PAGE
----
Tuesday, October 19, 2010

Immigration and Integration: European Dilemma

By Khaled Barrage

"The approach of multi-cultural society has failed totally; immigrants should integrate and adopt Germany's culture and values"

Angela Merkel – Chancellor of the Federal Republic of Germany

Back in the 1970's France and Germany actively encouraged the immigration of mostly North-African (France) and Turkish (Germany) workers in order to provide the manpower for their booming construction and manufacturing sectors. This was out of necessity, faced with on-going crisis in the availability of local qualified workmen and the cheap cost of foreign labour compared to local wages. Both governments at the time and even later on did little to set any socio-cultural vision with regards to the integration of the new minorities within their respective societies. Instead, the focus was on short term benefits while big factories exploited a workforce eager to work and poorly aware of its rights. (long working hours in contradiction with the regulations/labour laws - insignificant salaries - poor housing conditions etc...). This state of affairs led to a voluntary self-isolation and a re-adherence among this group to the cultural/social/religious values of their country of origin. This phenomenon was transferred to the second generation immigrants in the form of relatively stronger adherence to these ‘traditional values’ (mostly those born in the 1980s).

Today, although the main issues and problems regarding the integration of the immigrants and their descendants are focused on the main cities and suburbs (Paris/cites; Berlin and its suburbs etc...), the various election results since 1986 in France and mid-nineties in Germany reveal a sustained progression in the percentage of the vote acquired by right wing and far right wing formations in rural areas where the issue of integration is a theoretical one, far removed from local concerns. The number of votes obtained by these same groups is on the other hand shrinking in the main cities. More recently the French right wing UMP lost all the major cities in the latest regional elections after losing the municipality of Paris more than 10 years ago.

How to explain this voting behavior?

The Conservative Right and their more extreme counterparts are known to emphasize the importance of the ‘traditional’ values of the nation. They also warn of the influence of these minorities that bring their own cultural values and develop an environment incompatible with the notion of a liberal republic. This discourse is strongly supported in the rural zones where the population is more traditional and conservative in outlook compared with the urban, more mobile and exposed population.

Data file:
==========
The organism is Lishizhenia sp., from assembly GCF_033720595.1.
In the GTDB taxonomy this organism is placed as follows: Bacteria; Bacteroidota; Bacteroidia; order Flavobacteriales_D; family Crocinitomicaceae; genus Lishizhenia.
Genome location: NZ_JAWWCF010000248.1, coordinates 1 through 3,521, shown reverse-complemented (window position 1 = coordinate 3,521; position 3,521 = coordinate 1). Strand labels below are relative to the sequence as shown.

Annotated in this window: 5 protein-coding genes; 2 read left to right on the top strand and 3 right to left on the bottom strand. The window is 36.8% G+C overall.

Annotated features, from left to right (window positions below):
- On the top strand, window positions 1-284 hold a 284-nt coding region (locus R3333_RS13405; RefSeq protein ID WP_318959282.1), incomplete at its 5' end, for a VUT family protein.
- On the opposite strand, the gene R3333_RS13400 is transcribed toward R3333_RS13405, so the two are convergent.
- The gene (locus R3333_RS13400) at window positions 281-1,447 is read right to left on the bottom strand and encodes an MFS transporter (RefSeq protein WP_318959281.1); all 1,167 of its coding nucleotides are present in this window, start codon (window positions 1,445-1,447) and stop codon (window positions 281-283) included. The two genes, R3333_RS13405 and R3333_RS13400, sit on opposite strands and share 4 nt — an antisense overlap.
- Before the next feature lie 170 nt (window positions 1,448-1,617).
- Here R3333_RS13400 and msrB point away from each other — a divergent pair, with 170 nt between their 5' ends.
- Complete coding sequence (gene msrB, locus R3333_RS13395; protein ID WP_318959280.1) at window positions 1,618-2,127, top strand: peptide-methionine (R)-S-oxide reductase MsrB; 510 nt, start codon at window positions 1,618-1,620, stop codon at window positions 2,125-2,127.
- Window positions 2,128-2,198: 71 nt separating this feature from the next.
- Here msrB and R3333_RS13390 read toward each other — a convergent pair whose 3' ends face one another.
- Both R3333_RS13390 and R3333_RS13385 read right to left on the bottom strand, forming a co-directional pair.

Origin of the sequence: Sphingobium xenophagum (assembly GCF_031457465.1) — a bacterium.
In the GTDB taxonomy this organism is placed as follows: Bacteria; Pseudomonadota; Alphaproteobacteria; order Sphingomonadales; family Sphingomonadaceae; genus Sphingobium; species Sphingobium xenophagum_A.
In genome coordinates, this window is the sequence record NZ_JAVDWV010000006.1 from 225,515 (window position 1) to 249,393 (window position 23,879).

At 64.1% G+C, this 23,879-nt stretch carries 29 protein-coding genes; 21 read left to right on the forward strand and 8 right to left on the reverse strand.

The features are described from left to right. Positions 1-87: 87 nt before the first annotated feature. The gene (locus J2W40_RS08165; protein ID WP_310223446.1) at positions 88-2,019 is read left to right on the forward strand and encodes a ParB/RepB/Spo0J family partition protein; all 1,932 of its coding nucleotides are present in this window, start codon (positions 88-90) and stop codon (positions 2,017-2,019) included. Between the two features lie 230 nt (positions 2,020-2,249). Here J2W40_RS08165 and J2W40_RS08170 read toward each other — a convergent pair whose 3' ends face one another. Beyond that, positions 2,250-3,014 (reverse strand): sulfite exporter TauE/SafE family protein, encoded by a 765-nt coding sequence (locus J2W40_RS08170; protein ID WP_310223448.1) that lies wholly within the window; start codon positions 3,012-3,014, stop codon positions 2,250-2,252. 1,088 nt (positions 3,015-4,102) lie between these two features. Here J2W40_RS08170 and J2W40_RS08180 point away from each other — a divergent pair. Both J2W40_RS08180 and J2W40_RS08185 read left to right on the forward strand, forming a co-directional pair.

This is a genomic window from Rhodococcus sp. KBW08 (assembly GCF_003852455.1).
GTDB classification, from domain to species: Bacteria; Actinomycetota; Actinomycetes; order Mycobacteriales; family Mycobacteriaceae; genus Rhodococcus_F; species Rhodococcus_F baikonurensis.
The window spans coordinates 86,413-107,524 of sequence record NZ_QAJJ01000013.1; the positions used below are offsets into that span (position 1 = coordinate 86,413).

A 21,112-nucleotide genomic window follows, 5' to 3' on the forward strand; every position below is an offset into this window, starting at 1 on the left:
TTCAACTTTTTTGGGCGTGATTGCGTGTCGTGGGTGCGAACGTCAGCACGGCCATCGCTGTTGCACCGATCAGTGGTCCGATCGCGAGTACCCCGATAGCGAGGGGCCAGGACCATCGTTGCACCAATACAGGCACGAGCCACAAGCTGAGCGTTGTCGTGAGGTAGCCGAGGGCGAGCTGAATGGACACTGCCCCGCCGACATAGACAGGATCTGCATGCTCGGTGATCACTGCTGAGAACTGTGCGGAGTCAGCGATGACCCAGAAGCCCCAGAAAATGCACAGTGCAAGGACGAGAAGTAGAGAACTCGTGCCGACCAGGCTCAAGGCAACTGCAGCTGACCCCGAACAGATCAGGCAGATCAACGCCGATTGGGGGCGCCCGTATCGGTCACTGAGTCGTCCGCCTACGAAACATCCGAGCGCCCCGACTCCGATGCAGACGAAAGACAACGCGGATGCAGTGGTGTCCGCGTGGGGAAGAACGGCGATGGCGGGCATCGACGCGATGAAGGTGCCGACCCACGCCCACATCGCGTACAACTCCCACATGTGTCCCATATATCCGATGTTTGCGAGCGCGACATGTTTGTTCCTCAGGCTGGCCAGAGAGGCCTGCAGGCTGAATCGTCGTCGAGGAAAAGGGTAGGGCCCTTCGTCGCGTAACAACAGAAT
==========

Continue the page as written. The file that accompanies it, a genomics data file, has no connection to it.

Nonetheless the impact of this voting pattern is felt nationally as it consistently ensures a large number of votes during the various elections (parliamentary elections – municipality elections – regional elections etc…) without too much effort. Suggesting serious solutions to the problem of minority and integration in the European society was never really on the agenda of the mainstream European Right. (No need to mention the extreme right wing formations here since their wish is the expulsion of most immigrants "legal and illegal" from the country). The intentional absence of concrete plans and solutions combined with the xenophobic speech orchestrated by the right will always be profitable in terms of votes at the end of the election day.

On the other hand, the continuous self-isolation policy conducted by minorities and the antagonism shown to the central authority in response to years of negligence by the European governments since the 70s were fertile grounds for the emergence of societal violence in the form of:

• On-going acts of violence in the main cities: violent demonstrations, burning and cracking stores, attacks on public facilities and institutions. (We should point out here that the security forces arrogant /traditional xenophobic attitude against the minorities is a factor too).

• Large number of immigrants/immigrants descendants joined Islamofascist European cells or at least sympathized with their cause. (Keeping in mind the impact of Western policies in the Middle East and their unconditional support for Israel).

The problem of minorities in European society requires a thoughtful and clear solution that takes into consideration on one side their current social situation and their cultural/religious background and from the other side the need to develop an integration plan based on human rights principles and the respect by the immigrants of the laws and regulations of the republic and its social contract.

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